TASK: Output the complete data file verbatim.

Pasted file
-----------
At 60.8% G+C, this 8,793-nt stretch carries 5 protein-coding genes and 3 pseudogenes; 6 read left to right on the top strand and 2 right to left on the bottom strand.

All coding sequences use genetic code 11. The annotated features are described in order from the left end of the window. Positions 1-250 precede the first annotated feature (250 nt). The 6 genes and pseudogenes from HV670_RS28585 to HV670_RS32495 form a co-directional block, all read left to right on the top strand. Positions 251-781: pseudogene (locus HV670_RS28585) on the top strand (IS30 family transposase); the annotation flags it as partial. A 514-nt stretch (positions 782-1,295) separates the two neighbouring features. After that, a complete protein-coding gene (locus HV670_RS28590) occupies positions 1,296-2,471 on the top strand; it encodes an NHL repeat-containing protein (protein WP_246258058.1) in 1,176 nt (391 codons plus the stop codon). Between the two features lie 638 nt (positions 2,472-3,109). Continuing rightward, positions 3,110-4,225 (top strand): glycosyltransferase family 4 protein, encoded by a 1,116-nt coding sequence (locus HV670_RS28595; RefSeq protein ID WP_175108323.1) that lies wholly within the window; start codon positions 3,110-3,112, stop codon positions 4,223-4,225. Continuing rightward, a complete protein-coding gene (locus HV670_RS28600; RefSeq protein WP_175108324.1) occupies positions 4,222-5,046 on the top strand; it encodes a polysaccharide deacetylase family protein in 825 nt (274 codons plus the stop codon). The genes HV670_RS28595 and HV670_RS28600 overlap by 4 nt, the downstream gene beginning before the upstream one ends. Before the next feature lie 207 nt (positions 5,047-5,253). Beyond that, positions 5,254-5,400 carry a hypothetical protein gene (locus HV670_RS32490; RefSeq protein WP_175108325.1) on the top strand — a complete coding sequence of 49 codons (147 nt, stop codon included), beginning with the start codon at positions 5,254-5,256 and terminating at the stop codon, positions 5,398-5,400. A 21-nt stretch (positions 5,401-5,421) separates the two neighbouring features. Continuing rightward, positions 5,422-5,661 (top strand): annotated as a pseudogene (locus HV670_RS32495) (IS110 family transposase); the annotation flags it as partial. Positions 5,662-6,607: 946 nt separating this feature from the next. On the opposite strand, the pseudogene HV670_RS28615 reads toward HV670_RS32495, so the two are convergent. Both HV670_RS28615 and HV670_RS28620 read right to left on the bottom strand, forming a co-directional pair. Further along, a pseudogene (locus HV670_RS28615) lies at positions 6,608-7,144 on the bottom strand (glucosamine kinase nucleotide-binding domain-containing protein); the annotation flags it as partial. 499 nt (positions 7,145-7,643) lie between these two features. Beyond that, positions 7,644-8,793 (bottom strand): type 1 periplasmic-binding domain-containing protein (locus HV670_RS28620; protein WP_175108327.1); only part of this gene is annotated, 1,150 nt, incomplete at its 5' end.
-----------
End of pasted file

At 60.8% G+C, this 8,793-nt stretch carries 5 protein-coding genes and 3 pseudogenes; 6 read left to right on the top strand and 2 right to left on the bottom strand.

All coding sequences use genetic code 11. The annotated features are described in order from the left end of the window. Positions 1-250 precede the first annotated feature (250 nt). The 6 genes and pseudogenes from HV670_RS28585 to HV670_RS32495 form a co-directional block, all read left to right on the top strand. Positions 251-781: pseudogene (locus HV670_RS28585) on the top strand (IS30 family transposase); the annotation flags it as partial. A 514-nt stretch (positions 782-1,295) separates the two neighbouring features. After that, a complete protein-coding gene (locus HV670_RS28590) occupies positions 1,296-2,471 on the top strand; it encodes an NHL repeat-containing protein (protein WP_246258058.1) in 1,176 nt (391 codons plus the stop codon). Between the two features lie 638 nt (positions 2,472-3,109). Continuing rightward, positions 3,110-4,225 (top strand): glycosyltransferase family 4 protein, encoded by a 1,116-nt coding sequence (locus HV670_RS28595; RefSeq protein ID WP_175108323.1) that lies wholly within the window; start codon positions 3,110-3,112, stop codon positions 4,223-4,225. Continuing rightward, a complete protein-coding gene (locus HV670_RS28600; RefSeq protein WP_175108324.1) occupies positions 4,222-5,046 on the top strand; it encodes a polysaccharide deacetylase family protein in 825 nt (274 codons plus the stop codon). The genes HV670_RS28595 and HV670_RS28600 overlap by 4 nt, the downstream gene beginning before the upstream one ends. Before the next feature lie 207 nt (positions 5,047-5,253). Beyond that, positions 5,254-5,400 carry a hypothetical protein gene (locus HV670_RS32490; RefSeq protein WP_175108325.1) on the top strand — a complete coding sequence of 49 codons (147 nt, stop codon included), beginning with the start codon at positions 5,254-5,256 and terminating at the stop codon, positions 5,398-5,400. A 21-nt stretch (positions 5,401-5,421) separates the two neighbouring features. Continuing rightward, positions 5,422-5,661 (top strand): annotated as a pseudogene (locus HV670_RS32495) (IS110 family transposase); the annotation flags it as partial. Positions 5,662-6,607: 946 nt separating this feature from the next. On the opposite strand, the pseudogene HV670_RS28615 reads toward HV670_RS32495, so the two are convergent. Both HV670_RS28615 and HV670_RS28620 read right to left on the bottom strand, forming a co-directional pair. Further along, a pseudogene (locus HV670_RS28615) lies at positions 6,608-7,144 on the bottom strand (glucosamine kinase nucleotide-binding domain-containing protein); the annotation flags it as partial. 499 nt (positions 7,145-7,643) lie between these two features. Beyond that, positions 7,644-8,793 (bottom strand): type 1 periplasmic-binding domain-containing protein (locus HV670_RS28620; protein WP_175108327.1); only part of this gene is annotated, 1,150 nt, incomplete at its 5' end.